Timex-Fergasam Group

Sri Lanka's Timex-Fergasam Group likes to calls itself a "quiet" company. It is only upon closer listening that one hears the buzz of activity.
At a time when many garment companies are bowing out of the business in Sri Lanka, Timex-Fergasam, specialists in women's dresses and intimate apparel, is exploding with activity.
Over the past two years, it grew from 10 to 18 factories and doubled its work force. The growing heat of competition from regional manufacturing giants such as China, Vietnam, India and Bangladesh has not cooled the company's interest in the apparel business. In fact, it's done the opposite: the company is turning regional threats into business opportunities.
A little history The Timex-Fergasam Group is among the oldest garment manufacturers in Sri Lanka. The family-owned company dates its origins to the early 1960s, the beginnings of the garment industry on the island, when managing director Arshad Sattar's father, Abdul Sattar, started a garment factory called Fergasam Garment Industries.
"The factory manufactured men's shirts for the local market," says Arshad Sattar.
In 1972, the company made its first export shipment of men's shirts to Sweden and from then on, started aligning itself with export market opportunities.
During the era of garment quotas, in 1982, Fergasam acquired Timex Garments and used the quotas as an opportunity to expand into additional export markets and product ranges.
The group also began expanding its international presence. Marketing offices were set up in New York and in the United Kingdom, while fabric and accessory sourcing hubs were set up in Hong Kong and China.
Then, in 2005 and 2006, the company added eight more factories and 4,950 employees.
Today the company's primary markets are the United States, the United Kingdom and Germany. A major share of output (70 percent) is in ladies' dresses (ranging from low- to high-end brands), followed by intimate apparel.
Major customers include brands such as Maggy London, Donna Morgan, SUZI Chin, SHANI, MUSE, Castehill, Alfred Dunner, Jessica Howard, Positive Attitude, Gerson & Gerson, PVH, Talbots, Red Cats, Victoria's Secret, Next, Marks & Spencer, Dorothy Perkins and Wallis and Principles.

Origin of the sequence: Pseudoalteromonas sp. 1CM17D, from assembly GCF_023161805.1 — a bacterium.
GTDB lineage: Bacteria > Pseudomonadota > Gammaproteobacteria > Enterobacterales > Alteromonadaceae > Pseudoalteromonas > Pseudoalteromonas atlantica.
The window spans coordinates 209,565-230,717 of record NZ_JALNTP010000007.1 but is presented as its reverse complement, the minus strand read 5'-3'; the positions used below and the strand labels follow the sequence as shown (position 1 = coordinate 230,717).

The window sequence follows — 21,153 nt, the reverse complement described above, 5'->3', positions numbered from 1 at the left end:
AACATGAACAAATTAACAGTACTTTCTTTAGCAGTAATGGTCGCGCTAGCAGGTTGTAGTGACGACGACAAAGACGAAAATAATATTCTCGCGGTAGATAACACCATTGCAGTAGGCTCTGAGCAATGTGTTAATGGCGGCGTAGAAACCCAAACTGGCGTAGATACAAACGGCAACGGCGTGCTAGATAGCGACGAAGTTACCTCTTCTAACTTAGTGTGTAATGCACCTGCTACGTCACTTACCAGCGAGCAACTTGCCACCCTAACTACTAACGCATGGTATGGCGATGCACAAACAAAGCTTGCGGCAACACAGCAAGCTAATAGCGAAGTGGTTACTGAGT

Focus on the front end
While many Sri Lankan companies are working on streamlining the back ends of their operations, Timex-Fergasam's main focus is on the front end.
The company already has strong links throughout the back end of its supply chain, "so now we are looking at front-end [processes such as] marketing, branding and retail," says Sattar.
Last year the company went into a partnership with U.S.-based Maggy London as part of this plan, which resulted in the formation of a new company, Landmark Fashions UK, which markets Maggy London designs, manufactured in Sri Lanka, to retailers in Europe.
"It has been very successful. In fact the retailer Next had a best seller from us - a black and white dress that was their number one selling item in 2007," says Sattar.
Regional expansion plans
Timex-Fergasam also is aggressively following a regional expansion strategy to synergize on the different strengths and opportunities in the Asian region.
In South Asia, it is looking to India as both a market and a manufacturing base, and is also tapping into the low-cost production opportunities in Bangladesh. It has its eyes on east Asian locales such as China and Hong Kong as sources for fabrics, accessories and high-quality retail goods.